Flat foot and ankle is a condition where the arches on the inside of your feet are flattened which causes the sole of the foot and ankle to touch the floor when standing upright. It is likely for flat feet to be caused by the arches not fully developing during childhood and is considered a very common and painless condition. On the other hand, flat feet can occur after an injury or from the normal aging process.
While it is common not to experience any pain or symptoms of flat feet, some people do tend to sense pain in the heel or arch area. Physical activity can irritate the area and inflame the foot and ankle along the inside of the ankle. This can be caused by the tendon that is supporting the arch being stretched as it is depreciating.
Athlete's Foot and Ankle
Athlete’s Foot and Ankle (tinea pedis) is a specific type of fungal infection that typically begins between the toes. A common cause of athlete's foot and ankle is sweaty feet that are confined to tight shoes for a long period of time. Signs and symptoms of athlete’s foot and ankle include a scaly rash that usually causes itching, stinging and burning. Athlete’s foot and ankle is contagious and should be carefully monitored and treated. Athlete’s foot and ankle can easily be treated with antifungal medications, but the infection is likely to recur. Prescription medications also are available.
Achilles & Other Tendonitis
Achilles and other tendinitis issues are caused by overuse of the band of tissues that connects the lower region of your calf muscle to your heel bone, also known as your Achilles tendon. Those at a higher risk for tendinitis are runners engaging in intense training or middle-aged people who participate in sports on occasion.
A neuroma can occur in many areas of the body when nerve tissue thickens. Morton’s neuroma is the most typical neuroma that occurs in the foot and ankle and it occurs between the third and fourth toes. Also known as an intermetatarsal neuroma, the name describes its location in the ball of the foot and ankle.
Compression and irritation typically cause the nerve tissue to thicken. This pressure creates inflammation of the nerve, ultimately causing untreatable damage to the nerves in the foot and ankle.
Geriatric Foot and Ankle Care
As we age, foot and ankle problems are almost inevitable and completely normal. However, there are important steps to take to make sure you stay on your feet.
Health problems such as diabetes, arthritis, and circulatory issues may cause problems that present themselves in the feet. It is very important to monitor your foot and ankle health and seek medical attention whenever you notice a problem. Below are some daily tips and tricks to keep your feet healthy.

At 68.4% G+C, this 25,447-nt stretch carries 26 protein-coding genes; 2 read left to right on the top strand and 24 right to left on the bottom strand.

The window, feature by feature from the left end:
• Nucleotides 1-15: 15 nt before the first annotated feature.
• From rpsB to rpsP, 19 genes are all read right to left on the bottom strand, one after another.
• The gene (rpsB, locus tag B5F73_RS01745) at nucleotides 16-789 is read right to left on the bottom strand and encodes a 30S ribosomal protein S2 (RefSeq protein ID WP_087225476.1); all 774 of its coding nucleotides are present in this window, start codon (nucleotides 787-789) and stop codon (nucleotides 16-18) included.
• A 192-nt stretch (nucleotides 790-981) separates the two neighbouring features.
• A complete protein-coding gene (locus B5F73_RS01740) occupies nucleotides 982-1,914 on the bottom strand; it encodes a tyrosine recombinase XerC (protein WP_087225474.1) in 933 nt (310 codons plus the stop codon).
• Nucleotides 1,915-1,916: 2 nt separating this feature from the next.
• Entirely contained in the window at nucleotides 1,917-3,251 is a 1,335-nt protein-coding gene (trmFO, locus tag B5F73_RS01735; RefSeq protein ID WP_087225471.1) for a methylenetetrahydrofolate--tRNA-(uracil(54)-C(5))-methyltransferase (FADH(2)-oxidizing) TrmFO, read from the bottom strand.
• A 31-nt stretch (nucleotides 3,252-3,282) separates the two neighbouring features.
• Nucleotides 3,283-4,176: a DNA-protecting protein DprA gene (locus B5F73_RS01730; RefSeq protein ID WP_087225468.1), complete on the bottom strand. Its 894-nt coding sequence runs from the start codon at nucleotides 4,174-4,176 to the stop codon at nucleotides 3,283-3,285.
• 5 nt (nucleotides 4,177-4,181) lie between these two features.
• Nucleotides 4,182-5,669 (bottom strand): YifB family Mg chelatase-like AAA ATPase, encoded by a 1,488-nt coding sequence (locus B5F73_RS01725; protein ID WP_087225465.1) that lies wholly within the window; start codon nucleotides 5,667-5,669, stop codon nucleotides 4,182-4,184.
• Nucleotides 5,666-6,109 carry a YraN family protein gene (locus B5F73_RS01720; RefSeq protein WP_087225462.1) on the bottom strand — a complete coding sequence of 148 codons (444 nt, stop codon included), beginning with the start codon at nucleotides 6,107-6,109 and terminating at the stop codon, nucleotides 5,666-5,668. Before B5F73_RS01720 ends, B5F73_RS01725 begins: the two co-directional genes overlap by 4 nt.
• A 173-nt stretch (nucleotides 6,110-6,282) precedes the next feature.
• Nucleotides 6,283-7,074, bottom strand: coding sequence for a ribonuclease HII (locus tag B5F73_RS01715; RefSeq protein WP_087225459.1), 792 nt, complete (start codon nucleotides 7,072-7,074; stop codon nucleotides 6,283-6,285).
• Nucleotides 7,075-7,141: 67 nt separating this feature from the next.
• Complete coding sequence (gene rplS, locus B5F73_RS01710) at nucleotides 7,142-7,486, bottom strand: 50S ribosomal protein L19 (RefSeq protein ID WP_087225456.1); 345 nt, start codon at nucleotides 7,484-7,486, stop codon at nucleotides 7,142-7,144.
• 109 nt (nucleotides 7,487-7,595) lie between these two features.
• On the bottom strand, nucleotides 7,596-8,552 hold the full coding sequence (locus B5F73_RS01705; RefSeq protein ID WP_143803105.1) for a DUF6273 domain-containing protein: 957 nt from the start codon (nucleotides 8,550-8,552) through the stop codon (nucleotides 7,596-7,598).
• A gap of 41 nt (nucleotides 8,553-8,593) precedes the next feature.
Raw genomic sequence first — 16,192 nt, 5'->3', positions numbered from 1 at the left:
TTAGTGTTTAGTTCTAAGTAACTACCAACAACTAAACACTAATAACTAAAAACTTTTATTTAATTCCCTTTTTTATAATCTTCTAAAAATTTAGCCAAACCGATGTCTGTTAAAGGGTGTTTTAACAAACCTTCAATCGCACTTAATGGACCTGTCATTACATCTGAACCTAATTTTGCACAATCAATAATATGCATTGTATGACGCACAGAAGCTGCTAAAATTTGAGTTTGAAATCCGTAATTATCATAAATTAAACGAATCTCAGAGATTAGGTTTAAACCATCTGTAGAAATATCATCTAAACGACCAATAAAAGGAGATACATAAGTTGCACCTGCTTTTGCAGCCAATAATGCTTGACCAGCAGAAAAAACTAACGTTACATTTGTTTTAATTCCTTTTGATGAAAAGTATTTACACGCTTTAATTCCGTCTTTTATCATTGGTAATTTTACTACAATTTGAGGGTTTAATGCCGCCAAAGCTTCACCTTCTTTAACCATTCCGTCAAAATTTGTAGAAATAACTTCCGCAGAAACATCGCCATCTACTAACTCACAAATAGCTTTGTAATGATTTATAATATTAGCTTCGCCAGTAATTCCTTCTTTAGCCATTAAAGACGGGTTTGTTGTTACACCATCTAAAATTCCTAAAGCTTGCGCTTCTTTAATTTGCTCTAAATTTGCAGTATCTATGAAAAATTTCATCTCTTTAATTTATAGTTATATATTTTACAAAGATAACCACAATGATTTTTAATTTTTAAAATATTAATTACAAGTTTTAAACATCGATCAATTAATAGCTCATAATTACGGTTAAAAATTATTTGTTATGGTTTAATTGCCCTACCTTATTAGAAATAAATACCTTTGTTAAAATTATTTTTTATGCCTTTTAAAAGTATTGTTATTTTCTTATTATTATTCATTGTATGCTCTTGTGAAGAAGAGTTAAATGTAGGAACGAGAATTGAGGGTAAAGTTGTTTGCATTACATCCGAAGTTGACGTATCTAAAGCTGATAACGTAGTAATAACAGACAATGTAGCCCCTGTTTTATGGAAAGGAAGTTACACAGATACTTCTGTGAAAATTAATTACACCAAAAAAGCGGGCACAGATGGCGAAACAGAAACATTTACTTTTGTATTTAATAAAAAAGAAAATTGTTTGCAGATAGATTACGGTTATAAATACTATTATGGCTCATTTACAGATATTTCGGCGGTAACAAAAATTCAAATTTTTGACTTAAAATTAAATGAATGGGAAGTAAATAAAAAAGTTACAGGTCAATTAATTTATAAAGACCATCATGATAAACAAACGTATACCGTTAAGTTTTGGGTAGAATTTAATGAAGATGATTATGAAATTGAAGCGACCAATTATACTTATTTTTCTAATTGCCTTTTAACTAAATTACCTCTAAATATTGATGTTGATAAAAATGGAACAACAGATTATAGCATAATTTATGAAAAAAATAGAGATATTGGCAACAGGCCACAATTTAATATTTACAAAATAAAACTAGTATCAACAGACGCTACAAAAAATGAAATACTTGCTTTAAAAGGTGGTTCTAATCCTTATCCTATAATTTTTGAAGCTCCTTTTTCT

A sprained foot and ankle occurs when you twist your foot or ankle in an abnormal way causing the ligaments holding your ankle bones together to stretch or tear. Most sprained foot and ankles involve injuries to the ligaments on the outer side of the foot or ankle. Treatment for a sprained foot or ankle depends on the severity of the injury. Although you may just need proper rest and pain medications to heal, it is important to have the sprain looked at by a professional to determine the severity and proper treatment.
Fungal infections in the toe or fingernails can appear as thickened, discolored, or disfigured. While it may seem like the condition is just an aesthetic concern, fungal infections can lead to worsened symptoms and pain. Diabetes, a weakened immune system, and the normal aging process are all causes associated with fungal infections. It is more likely for senior citizens and adults to develop a fungal infection as opposed to children.
As a result of damaged peripheral nerves, peripheral neuropathy can occur causing symptoms like weakness, numbness, burning, and tingling in the hands and feet as well as other parts of the body. Traumatic injuries, diabetes, and even some exposure to toxins can cause peripheral nerve damage.
Once damage to nerves occurs, the symptoms of peripheral neuropathy are gradual and worsen with time. It is important to maintain a healthy lifestyle to aid in the prevention of damage to those specific nerves.
Arthritic Foot Care
Arthritis is an inflammation of the cartilage and lining of the joints. Although it can present itself at any age, arthritis is primarily found in those over 50.
Each foot has 33 joints, making them easy targets for arthritis. In some cases, arthritis can be extremely painful and debilitating.
Symptoms include stiffness of joints (especially in the morning), limitation of joint movement, pain, tenderness, redness, rashes, and/or swelling in the joints.
With early treatment, the symptoms of arthritis can be lessened and managed. Treatments include limiting movement, physical therapy, exercise, anti-inflammatory medications and/or steroid injections, and orthotics.